Let me try to explain. It is practically certain that I will relapse again. But the timing of that is uncertain. So I should be acting in a way that prepares for the relapse, but also in a way that excludes fear in the present.

Complete denial would imply living in a way that expects my current employment status and way of life to continue uninterrupted. But realistically that’s not the case. I am self-employed and at some point my work will have to be put on hold while I have more chemo and a stem cell transplant, meaning that I can predict that at some point I will have another 6 month period (maybe more) with no income. And I know that in those circumstances we will have to tighten our belts. So two things start to drive my attitude to work and time allocation (priorities). First, the need to pack as much good stuff in for the kids (nice holidays, sports, outings, Christmas presents, etc) while I have the money to do it; and at the same time save for the period when I can’t work. Second, because of that, there is a need to earn as much as I can while I still can. So I have a drive to increase my daily rates, and to work as many days as I can. That’s a recipe for stress, I know.

But it’s also not what you expect to hear from a cancer survivor. When you hear survivors talking about how having cancer changes your perspective, you naturally assume it means simply that you realise that some things are not as important in the grand scheme of things. You would expect that one of the non-important things would be money. But certainly in my case you’d be wrong. I see it as my responsibility to provide for my family, so I feel driven to make sure I can still do that even through my illnesses. And that makes money just as important for me as before.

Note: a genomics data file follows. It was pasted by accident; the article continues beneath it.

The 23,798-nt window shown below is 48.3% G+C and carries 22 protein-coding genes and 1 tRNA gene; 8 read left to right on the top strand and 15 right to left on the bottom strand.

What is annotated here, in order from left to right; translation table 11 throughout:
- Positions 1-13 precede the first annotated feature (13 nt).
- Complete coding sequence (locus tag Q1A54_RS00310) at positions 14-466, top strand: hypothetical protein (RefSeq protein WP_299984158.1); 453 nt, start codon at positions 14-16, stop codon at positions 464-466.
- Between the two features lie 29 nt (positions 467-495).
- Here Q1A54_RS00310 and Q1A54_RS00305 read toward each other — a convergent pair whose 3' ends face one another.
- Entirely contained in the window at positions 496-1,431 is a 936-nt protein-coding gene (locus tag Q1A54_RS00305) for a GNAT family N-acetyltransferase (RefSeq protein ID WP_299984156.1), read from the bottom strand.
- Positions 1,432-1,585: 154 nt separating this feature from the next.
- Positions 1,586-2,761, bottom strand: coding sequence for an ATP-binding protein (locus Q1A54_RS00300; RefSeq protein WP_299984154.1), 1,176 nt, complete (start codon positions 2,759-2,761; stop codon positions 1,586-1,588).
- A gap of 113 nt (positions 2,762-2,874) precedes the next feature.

It may well be something I have to address spiritually (because of the idolatry implied), but for now it’s probably enough just to point out that sometimes people’s response to having cancer, or having survived cancer, is not what you expect. So it’s best not to make any assumptions. But I suppose on the other hand it could be seen as another example of where cancer takes its toll eventually, even when you seem to have come through initially fairly steadily.

Anyway, be that as it may, practically speaking I have a post-treatment CT scan in 6 weeks time, with a Haematology follow up 3 weeks after that. I can predict what’s going to happen between those two dates, but I’ll leave that until the next instalment!